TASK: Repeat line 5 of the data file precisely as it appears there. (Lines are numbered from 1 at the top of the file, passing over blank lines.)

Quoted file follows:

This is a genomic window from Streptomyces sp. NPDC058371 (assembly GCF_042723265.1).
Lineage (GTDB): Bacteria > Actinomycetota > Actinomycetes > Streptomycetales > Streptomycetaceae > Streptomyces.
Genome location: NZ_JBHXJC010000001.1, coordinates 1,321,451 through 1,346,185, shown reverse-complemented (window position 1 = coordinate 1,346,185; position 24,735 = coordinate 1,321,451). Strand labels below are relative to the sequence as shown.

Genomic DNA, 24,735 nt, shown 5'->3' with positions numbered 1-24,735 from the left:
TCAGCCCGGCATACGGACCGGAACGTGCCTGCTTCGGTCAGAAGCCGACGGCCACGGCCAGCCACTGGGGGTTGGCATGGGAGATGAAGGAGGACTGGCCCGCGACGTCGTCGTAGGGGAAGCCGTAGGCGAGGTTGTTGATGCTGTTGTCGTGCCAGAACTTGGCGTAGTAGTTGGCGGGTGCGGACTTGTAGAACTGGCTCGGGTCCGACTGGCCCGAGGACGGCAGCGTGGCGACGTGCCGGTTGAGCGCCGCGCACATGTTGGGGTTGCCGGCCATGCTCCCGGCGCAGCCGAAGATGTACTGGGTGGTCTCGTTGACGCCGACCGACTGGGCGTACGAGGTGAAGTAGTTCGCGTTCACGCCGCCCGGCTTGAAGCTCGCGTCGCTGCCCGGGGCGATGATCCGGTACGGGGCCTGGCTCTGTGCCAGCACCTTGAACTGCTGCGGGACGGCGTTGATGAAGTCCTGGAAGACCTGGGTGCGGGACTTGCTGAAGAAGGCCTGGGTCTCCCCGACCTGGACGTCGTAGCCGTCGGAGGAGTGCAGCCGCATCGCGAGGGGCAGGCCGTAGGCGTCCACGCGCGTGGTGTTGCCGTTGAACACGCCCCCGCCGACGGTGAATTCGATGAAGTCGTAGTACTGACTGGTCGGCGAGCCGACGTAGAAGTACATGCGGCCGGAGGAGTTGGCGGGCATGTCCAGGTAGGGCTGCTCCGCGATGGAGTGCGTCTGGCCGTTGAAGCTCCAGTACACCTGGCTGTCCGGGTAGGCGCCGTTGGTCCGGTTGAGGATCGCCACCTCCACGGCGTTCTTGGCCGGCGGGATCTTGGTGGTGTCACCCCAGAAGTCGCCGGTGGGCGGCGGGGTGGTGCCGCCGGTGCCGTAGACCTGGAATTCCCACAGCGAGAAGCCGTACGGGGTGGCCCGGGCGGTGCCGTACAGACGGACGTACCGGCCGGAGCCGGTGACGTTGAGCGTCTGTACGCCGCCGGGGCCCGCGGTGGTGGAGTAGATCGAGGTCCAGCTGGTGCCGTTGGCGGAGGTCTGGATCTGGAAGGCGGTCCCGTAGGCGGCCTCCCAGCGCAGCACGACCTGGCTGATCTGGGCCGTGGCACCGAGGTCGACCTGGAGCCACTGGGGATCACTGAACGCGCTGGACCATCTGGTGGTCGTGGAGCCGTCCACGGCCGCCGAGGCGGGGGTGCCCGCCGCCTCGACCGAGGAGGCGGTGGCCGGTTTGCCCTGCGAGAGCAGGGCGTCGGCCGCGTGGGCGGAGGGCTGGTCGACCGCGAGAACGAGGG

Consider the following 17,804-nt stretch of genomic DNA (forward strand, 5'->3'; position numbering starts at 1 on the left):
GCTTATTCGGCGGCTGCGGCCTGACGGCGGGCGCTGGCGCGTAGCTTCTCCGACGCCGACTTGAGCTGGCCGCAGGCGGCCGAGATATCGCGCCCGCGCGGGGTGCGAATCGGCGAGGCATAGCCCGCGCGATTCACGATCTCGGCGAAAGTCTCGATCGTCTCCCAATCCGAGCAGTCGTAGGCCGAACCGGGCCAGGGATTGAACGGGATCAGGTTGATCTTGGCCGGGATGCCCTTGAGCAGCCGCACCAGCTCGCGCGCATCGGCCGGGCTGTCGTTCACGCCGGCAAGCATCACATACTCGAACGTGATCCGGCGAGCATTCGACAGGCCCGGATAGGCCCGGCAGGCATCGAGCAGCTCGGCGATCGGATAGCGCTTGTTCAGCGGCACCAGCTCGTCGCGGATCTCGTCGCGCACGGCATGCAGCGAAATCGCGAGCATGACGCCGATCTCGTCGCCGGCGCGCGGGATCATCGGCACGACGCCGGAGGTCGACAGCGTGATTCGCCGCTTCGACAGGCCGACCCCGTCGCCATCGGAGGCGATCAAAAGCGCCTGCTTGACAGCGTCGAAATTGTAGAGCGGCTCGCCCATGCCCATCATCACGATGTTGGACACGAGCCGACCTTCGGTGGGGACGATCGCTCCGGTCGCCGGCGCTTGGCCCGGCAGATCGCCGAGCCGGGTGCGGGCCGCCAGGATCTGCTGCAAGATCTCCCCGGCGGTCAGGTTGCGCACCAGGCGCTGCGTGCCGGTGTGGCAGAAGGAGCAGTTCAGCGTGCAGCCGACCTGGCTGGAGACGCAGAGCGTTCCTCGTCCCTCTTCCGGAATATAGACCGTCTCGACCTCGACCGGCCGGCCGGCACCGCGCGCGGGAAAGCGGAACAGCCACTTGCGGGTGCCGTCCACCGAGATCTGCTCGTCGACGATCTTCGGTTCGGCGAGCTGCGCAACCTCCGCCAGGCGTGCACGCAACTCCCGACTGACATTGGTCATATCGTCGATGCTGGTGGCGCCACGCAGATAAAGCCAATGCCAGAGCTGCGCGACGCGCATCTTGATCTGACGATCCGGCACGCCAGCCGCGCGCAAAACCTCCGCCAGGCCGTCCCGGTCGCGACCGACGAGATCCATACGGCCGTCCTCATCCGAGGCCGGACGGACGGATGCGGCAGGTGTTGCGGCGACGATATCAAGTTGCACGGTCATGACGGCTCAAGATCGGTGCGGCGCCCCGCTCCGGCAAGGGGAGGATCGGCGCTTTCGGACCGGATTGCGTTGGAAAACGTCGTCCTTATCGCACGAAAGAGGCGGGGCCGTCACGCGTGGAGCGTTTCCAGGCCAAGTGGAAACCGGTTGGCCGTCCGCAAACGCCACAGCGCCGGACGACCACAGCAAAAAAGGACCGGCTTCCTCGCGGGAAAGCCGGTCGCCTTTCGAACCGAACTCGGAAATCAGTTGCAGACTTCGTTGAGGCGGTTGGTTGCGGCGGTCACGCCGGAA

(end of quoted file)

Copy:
TCAGCCCGGCATACGGACCGGAACGTGCCTGCTTCGGTCAGAAGCCGACGGCCACGGCCAGCCACTGGGGGTTGGCATGGGAGATGAAGGAGGACTGGCCCGCGACGTCGTCGTAGGGGAAGCCGTAGGCGAGGTTGTTGATGCTGTTGTCGTGCCAGAACTTGGCGTAGTAGTTGGCGGGTGCGGACTTGTAGAACTGGCTCGGGTCCGACTGGCCCGAGGACGGCAGCGTGGCGACGTGCCGGTTGAGCGCCGCGCACATGTTGGGGTTGCCGGCCATGCTCCCGGCGCAGCCGAAGATGTACTGGGTGGTCTCGTTGACGCCGACCGACTGGGCGTACGAGGTGAAGTAGTTCGCGTTCACGCCGCCCGGCTTGAAGCTCGCGTCGCTGCCCGGGGCGATGATCCGGTACGGGGCCTGGCTCTGTGCCAGCACCTTGAACTGCTGCGGGACGGCGTTGATGAAGTCCTGGAAGACCTGGGTGCGGGACTTGCTGAAGAAGGCCTGGGTCTCCCCGACCTGGACGTCGTAGCCGTCGGAGGAGTGCAGCCGCATCGCGAGGGGCAGGCCGTAGGCGTCCACGCGCGTGGTGTTGCCGTTGAACACGCCCCCGCCGACGGTGAATTCGATGAAGTCGTAGTACTGACTGGTCGGCGAGCCGACGTAGAAGTACATGCGGCCGGAGGAGTTGGCGGGCATGTCCAGGTAGGGCTGCTCCGCGATGGAGTGCGTCTGGCCGTTGAAGCTCCAGTACACCTGGCTGTCCGGGTAGGCGCCGTTGGTCCGGTTGAGGATCGCCACCTCCACGGCGTTCTTGGCCGGCGGGATCTTGGTGGTGTCACCCCAGAAGTCGCCGGTGGGCGGCGGGGTGGTGCCGCCGGTGCCGTAGACCTGGAATTCCCACAGCGAGAAGCCGTACGGGGTGGCCCGGGCGGTGCCGTACAGACGGACGTACCGGCCGGAGCCGGTGACGTTGAGCGTCTGTACGCCGCCGGGGCCCGCGGTGGTGGAGTAGATCGAGGTCCAGCTGGTGCCGTTGGCGGAGGTCTGGATCTGGAAGGCGGTCCCGTAGGCGGCCTCCCAGCGCAGCACGACCTGGCTGATCTGGGCCGTGGCACCGAGGTCGACCTGGAGCCACTGGGGATCACTGAACGCGCTGGACCATCTGGTGGTCGTGGAGCCGTCCACGGCCGCCGAGGCGGGGGTGCCCGCCGCCTCGACCGAGGAGGCGGTGGCCGGTTTGCCCTGCGAGAGCAGGGCGTCGGCCGCGTGGGCGGAGGGCTGGTCGACCGCGAGAACGAGGG